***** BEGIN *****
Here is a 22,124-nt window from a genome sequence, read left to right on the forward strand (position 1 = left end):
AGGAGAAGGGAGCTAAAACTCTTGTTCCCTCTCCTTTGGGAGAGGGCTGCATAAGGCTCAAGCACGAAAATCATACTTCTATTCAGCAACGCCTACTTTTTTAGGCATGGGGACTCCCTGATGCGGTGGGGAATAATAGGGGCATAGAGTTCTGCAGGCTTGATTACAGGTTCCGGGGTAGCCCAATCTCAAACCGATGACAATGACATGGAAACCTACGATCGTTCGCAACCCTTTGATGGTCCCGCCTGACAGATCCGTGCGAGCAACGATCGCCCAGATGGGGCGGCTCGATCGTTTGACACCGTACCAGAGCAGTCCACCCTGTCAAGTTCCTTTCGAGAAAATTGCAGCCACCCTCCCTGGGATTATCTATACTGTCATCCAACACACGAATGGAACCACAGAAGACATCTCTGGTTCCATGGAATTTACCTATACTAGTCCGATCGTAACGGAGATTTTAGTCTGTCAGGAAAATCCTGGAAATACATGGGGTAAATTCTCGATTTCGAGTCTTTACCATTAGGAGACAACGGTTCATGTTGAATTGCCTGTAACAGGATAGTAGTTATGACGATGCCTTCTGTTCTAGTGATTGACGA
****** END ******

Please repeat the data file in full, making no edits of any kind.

Here is a 22,124-nt window from a genome sequence, read left to right on the forward strand (position 1 = left end):
AGGAGAAGGGAGCTAAAACTCTTGTTCCCTCTCCTTTGGGAGAGGGCTGCATAAGGCTCAAGCACGAAAATCATACTTCTATTCAGCAACGCCTACTTTTTTAGGCATGGGGACTCCCTGATGCGGTGGGGAATAATAGGGGCATAGAGTTCTGCAGGCTTGATTACAGGTTCCGGGGTAGCCCAATCTCAAACCGATGACAATGACATGGAAACCTACGATCGTTCGCAACCCTTTGATGGTCCCGCCTGACAGATCCGTGCGAGCAACGATCGCCCAGATGGGGCGGCTCGATCGTTTGACACCGTACCAGAGCAGTCCACCCTGTCAAGTTCCTTTCGAGAAAATTGCAGCCACCCTCCCTGGGATTATCTATACTGTCATCCAACACACGAATGGAACCACAGAAGACATCTCTGGTTCCATGGAATTTACCTATACTAGTCCGATCGTAACGGAGATTTTAGTCTGTCAGGAAAATCCTGGAAATACATGGGGTAAATTCTCGATTTCGAGTCTTTACCATTAGGAGACAACGGTTCATGTTGAATTGCCTGTAACAGGATAGTAGTTATGACGATGCCTTCTGTTCTAGTGATTGACGA